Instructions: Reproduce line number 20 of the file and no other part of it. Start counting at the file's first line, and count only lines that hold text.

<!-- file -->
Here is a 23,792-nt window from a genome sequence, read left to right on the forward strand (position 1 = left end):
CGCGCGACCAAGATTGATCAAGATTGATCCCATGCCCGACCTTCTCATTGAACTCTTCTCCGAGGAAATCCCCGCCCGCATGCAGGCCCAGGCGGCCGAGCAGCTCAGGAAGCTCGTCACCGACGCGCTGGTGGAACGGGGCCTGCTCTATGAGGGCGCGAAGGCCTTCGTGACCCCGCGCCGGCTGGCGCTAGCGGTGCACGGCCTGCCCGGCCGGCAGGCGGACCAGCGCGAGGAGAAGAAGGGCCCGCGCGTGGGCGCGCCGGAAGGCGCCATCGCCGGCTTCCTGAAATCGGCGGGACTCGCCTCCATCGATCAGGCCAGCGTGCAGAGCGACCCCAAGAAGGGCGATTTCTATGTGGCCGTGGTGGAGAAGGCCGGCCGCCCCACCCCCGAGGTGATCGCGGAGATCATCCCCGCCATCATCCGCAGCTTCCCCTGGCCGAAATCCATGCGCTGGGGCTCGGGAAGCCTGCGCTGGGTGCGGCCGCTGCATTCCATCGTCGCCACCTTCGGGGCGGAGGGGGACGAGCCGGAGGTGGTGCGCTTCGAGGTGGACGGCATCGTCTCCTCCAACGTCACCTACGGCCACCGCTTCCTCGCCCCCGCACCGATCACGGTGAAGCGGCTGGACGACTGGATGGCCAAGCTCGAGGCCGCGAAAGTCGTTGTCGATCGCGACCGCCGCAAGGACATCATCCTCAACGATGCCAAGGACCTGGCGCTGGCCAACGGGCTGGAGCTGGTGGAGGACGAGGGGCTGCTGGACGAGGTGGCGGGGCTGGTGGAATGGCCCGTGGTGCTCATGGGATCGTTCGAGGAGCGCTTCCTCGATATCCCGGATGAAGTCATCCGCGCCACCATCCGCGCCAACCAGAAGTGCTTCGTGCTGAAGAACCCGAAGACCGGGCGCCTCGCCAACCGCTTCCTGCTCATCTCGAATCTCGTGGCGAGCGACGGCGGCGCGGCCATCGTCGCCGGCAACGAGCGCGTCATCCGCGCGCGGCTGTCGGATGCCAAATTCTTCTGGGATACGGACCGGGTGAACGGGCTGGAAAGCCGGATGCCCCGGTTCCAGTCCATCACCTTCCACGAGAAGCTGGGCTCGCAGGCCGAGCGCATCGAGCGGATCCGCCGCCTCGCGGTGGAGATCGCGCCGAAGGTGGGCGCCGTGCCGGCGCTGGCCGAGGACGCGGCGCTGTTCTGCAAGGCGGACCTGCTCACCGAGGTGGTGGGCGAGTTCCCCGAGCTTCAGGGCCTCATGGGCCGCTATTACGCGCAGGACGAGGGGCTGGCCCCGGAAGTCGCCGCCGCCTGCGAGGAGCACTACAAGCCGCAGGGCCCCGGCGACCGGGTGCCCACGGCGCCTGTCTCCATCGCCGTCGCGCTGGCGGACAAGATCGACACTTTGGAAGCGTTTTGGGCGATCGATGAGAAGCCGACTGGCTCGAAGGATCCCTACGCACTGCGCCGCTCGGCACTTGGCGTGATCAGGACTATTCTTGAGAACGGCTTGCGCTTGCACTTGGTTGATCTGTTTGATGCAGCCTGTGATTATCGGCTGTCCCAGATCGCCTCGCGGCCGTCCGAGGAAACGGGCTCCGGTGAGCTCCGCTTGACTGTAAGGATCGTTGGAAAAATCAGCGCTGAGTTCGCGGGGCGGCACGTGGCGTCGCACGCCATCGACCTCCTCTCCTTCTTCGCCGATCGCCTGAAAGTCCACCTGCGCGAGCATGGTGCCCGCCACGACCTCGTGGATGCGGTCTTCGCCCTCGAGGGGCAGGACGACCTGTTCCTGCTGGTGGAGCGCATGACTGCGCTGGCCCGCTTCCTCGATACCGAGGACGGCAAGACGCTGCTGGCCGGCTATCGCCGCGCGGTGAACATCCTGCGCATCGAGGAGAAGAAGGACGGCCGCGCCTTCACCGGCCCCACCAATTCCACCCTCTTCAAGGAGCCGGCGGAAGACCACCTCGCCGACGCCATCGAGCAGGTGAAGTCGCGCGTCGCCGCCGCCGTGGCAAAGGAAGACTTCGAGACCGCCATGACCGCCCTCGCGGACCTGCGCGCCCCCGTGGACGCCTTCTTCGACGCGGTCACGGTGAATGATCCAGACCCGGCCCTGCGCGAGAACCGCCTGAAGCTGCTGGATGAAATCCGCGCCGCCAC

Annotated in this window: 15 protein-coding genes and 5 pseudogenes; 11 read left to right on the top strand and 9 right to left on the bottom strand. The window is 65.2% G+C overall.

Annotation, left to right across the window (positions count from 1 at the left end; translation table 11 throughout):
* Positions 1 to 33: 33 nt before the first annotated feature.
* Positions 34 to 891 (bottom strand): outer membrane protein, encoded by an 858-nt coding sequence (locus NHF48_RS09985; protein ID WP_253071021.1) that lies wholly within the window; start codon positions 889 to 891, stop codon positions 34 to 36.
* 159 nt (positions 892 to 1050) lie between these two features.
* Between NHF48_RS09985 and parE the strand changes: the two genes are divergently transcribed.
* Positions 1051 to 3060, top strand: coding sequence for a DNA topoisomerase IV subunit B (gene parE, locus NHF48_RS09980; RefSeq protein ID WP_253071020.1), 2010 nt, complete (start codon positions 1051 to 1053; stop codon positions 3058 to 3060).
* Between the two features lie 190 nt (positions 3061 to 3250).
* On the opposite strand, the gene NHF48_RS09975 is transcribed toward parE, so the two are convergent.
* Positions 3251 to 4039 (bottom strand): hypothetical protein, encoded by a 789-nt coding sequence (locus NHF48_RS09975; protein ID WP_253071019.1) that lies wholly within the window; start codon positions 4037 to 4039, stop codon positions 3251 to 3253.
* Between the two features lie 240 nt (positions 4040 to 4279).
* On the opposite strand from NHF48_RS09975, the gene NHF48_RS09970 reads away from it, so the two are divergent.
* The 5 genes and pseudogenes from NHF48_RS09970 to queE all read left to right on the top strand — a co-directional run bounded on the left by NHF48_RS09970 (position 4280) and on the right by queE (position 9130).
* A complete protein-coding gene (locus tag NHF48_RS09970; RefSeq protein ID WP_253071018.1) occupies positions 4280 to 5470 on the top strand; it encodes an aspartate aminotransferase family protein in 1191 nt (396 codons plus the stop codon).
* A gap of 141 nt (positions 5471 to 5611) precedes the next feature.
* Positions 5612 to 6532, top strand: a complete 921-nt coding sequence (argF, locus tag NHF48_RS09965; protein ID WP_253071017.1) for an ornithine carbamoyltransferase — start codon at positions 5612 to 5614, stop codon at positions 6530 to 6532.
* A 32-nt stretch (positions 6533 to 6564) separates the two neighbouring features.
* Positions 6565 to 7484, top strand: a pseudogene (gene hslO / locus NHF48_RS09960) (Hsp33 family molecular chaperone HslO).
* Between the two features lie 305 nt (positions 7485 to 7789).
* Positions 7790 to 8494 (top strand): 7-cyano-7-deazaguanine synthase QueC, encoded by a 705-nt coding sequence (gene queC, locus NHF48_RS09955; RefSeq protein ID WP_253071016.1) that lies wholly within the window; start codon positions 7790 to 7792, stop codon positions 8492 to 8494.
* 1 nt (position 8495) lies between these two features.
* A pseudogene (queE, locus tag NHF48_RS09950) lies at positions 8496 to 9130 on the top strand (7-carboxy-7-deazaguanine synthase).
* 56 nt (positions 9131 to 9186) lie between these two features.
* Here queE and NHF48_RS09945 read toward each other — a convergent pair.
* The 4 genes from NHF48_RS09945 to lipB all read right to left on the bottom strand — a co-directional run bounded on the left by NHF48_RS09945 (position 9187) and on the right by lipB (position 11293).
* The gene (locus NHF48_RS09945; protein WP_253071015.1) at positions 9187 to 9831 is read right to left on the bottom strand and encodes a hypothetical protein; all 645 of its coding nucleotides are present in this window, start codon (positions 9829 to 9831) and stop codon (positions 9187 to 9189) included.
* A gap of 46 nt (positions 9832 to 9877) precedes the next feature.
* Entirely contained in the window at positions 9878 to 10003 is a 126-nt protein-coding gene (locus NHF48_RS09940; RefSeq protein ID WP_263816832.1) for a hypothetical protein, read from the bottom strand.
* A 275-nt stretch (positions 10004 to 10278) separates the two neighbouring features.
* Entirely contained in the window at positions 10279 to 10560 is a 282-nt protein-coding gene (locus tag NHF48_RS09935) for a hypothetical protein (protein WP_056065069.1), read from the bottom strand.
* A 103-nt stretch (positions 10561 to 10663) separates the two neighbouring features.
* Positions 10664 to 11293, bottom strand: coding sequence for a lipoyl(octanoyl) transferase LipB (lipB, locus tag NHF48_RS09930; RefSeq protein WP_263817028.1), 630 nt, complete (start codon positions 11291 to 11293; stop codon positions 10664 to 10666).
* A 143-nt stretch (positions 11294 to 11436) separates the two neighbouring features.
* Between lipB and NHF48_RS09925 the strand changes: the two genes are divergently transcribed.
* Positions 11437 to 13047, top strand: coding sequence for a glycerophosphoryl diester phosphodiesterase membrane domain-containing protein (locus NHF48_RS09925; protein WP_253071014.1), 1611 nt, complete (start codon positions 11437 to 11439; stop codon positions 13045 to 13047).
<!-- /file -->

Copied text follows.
* Positions 6565 to 7484, top strand: a pseudogene (gene hslO / locus NHF48_RS09960) (Hsp33 family molecular chaperone HslO).